Basically I've learned that mostly all the men in my family were farmers and all the women were governesses or housekeepers. One woman was a housekeeper for a man and then fell in love and married him. Another was sent to london at the young age to work as a governess in a rich household....many months later she was sent home--pregnant by her boss. Quite the scandal. When she was older she married a wealthy farmer named Cyril Askew. Pretty crazy stuff.


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If we could just stand here, without the words, would that be enough? ..Look at the sky now. What color is it? Or the way a hawk flies. Or you wake up and your ribs are bruised thinking so hard on somebody. What do you call that?


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DesertRose 
Posted: 30-Apr-2005, 02:26 AM
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I have had more cousins to come out of the woodwork to contact me. It is really cool!

Someone mentioned to me that all I needed to do was google the county records of a particular state and county and I would get some family information from there too, like birth and death records that I could work from? Is this true? I can't remember who told me this.


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AShruleEgan 
Posted: 19-May-2005, 09:11 PM
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ZodiacRowan

Realm: Winston-Salem, North Carolina

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I haven't finished adding all the names that I picked up when I visited Ireland last month but I should be close to 200 additional names from that trip. I received a letter from one of the relatives in Ballinrobe the other day, that I made a surprised visit at his shop. It contained 57 more names.

I can still remember his face when I walked into his butcher shop and introduced myself. I brought along about 30 pictures of different relatives that I knew he had no idea ever existed, plus a readout of the family tree. He was amazed at how much information I had on his family but he didn't know anything about any relatives in the States. He asked me to send him as much information as I could.


The funny part of meeting him. Each night I would go to the Highway Pub and have a couple of pints of Guinness and I tended to sit in the same seat each night. About a half hour later, each night, this very stunning young lady would come in and sit within 1-2 seats away. All the other locals would converse with her. When she didn't come in for two days straight, I asked why she wasn't in. The bartender told me she went back to Dublin to graduate from college. He then asked me, "how come I didn't know that". I obviously had no idea what he was talking about. He said, "you didn't know she was related to you. She's the daughter of the butcher in Ballinrobe". She has since learned who I was. Unfortunately, I never got a picture of her. sad.gif You just never know who might be related to you.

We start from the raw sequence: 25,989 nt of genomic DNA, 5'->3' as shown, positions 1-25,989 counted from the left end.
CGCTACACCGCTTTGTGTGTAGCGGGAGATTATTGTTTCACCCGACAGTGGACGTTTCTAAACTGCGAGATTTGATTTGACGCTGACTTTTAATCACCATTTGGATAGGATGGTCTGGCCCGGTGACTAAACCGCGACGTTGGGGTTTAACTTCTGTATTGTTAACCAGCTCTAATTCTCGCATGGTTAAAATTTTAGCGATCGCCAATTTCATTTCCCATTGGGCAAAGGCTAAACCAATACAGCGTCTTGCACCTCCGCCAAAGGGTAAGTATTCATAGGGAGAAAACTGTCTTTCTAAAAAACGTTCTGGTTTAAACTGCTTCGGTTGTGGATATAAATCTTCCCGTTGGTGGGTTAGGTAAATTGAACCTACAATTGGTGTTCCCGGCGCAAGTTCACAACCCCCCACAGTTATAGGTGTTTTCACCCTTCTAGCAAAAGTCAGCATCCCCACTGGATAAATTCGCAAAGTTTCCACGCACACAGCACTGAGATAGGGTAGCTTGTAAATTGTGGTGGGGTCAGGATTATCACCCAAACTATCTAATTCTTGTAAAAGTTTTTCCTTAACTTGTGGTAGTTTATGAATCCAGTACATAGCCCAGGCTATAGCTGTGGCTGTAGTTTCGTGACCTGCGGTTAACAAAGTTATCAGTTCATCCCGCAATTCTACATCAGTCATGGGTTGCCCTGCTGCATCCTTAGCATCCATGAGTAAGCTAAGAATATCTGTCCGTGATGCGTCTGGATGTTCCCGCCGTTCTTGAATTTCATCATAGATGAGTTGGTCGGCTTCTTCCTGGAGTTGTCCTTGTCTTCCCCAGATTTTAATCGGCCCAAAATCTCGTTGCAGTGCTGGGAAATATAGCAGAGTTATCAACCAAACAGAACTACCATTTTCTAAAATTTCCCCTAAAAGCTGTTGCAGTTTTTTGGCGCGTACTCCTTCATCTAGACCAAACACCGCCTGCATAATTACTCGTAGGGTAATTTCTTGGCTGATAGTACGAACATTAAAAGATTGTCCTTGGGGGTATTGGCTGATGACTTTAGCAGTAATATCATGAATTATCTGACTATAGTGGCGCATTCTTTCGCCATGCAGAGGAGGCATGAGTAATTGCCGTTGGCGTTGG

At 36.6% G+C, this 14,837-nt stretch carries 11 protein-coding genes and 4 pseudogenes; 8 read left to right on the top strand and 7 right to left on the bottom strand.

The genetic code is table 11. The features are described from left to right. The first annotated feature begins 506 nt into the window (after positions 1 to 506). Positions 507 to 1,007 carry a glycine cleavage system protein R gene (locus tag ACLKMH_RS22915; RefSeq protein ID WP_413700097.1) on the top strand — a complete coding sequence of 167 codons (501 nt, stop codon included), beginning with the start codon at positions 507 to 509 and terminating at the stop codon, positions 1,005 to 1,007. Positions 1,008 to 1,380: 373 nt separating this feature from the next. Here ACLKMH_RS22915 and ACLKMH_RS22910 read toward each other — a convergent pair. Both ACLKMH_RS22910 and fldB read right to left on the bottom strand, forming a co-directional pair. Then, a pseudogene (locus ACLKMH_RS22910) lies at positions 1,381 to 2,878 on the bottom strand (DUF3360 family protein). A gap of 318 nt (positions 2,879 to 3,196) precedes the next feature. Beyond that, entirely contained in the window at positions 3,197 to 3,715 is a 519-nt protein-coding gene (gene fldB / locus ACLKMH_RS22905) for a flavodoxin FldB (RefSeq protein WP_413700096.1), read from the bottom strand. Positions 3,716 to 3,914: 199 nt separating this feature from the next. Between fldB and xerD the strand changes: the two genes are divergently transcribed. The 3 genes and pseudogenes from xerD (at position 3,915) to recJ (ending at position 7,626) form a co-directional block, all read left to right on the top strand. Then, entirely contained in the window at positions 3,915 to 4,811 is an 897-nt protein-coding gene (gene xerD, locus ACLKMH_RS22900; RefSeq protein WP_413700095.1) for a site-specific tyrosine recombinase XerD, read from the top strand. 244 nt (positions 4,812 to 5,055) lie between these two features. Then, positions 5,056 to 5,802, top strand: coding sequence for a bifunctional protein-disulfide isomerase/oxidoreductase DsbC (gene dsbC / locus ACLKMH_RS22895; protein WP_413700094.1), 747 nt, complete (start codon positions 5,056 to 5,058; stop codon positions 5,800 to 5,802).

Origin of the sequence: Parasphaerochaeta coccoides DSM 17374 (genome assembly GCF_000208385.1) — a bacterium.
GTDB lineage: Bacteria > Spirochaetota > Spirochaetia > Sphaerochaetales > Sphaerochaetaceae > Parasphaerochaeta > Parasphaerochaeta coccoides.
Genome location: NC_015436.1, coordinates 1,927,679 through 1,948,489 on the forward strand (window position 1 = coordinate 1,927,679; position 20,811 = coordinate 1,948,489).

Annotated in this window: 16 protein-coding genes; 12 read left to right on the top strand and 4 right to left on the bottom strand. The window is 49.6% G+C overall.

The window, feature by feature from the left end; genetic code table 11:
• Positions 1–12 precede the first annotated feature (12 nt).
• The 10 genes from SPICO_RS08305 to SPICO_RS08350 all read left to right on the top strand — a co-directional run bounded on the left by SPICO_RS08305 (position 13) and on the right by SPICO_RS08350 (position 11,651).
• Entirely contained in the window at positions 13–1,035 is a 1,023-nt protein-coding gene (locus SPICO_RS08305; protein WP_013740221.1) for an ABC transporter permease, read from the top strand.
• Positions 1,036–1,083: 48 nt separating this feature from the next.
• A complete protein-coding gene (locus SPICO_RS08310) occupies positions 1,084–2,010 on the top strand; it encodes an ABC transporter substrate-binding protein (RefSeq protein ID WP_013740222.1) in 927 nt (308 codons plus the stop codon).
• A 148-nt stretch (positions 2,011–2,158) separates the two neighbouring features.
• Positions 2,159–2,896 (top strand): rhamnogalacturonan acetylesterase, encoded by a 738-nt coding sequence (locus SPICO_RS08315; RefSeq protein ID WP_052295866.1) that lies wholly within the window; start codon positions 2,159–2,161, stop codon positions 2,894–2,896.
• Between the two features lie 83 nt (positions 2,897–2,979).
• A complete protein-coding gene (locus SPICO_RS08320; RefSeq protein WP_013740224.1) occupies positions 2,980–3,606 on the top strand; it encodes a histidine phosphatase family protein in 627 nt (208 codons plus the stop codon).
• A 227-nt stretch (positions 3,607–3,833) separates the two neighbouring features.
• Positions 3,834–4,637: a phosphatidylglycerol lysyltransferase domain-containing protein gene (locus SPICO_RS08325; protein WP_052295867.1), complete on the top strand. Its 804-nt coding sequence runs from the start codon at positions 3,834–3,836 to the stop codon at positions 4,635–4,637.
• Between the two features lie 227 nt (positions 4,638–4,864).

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DesertRose 
Posted: 20-May-2005, 08:07 PM
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OMG! Mike! What an incredible story! You have gotten so far in your search. And how sad you missed out meeting one of your relatives. Too bad you can't get a hold of her..can you?
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AShruleEgan 
Posted: 21-May-2005, 10:47 AM
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Not a problem, Rose. I have the home phone number and can talk with them anytime. It just would have been nice to sit and talk with her, over a few cold ones. beer_mug.gif
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DesertRose 
Posted: 23-May-2005, 07:42 PM
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Oh good. I am glad to hear that! Hope that comes to fruition for you soon. Keep us posted!
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Siarls 
Posted: 27-May-2005, 06:26 PM
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Thanks to Celtic Radio - I have been considering more and more doing familt research. Which is not very popular in Wales... we have no interest in our ancestry, perhaps because we feel that we ARE our ancestry. Anyway, I felt I wanted to know and I know my mother said that her Uncle George used to be the Mayor of Bath... but it's so difficult because there's no online register of mayors.

I'd also love to know more about my Gaelic ancestors, but the name Wilson is so common, it's difficult to know what's relevant to my searches!!!


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DesertRose 
Posted: 28-May-2005, 08:29 PM
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Hi Sials! I just wanted to say that you are not alone in wanting to research your ancesters being from Wales. I have several Welsh friends who are doing their family search as well. If you need some help with some Welsh ancestry links, I would be happy to get them for you. Let me know! Good luck in your search. wink.gif
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Siarls 
Posted: 03-Jun-2005, 10:50 AM
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Oooh, are there any sites you particularly recommend, Celtic Rose?
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DesertRose 
Posted: 03-Jun-2005, 10:11 PM
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AShruleEgan 
Posted: 23-Jul-2005, 10:24 PM
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Well, we hit 984 on the family tree. The second set of twins in the last three months have been added. That's the third set of twins in one year. Hope this isn't getting into a pattern.
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Sekhmet 
Posted: 28-Jul-2005, 03:58 PM
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My new thing is now DNA research in connection with genealogy. Specifically, myself and several relations are trying to figure out if the several branches of our surname in the US (Todd, in this case) are connected at all. Really, the results have been surprising! It's been a lot of fun trying to tease out more information that records aren't providing, but blood samples are. At least it's eroding lots of brick walls!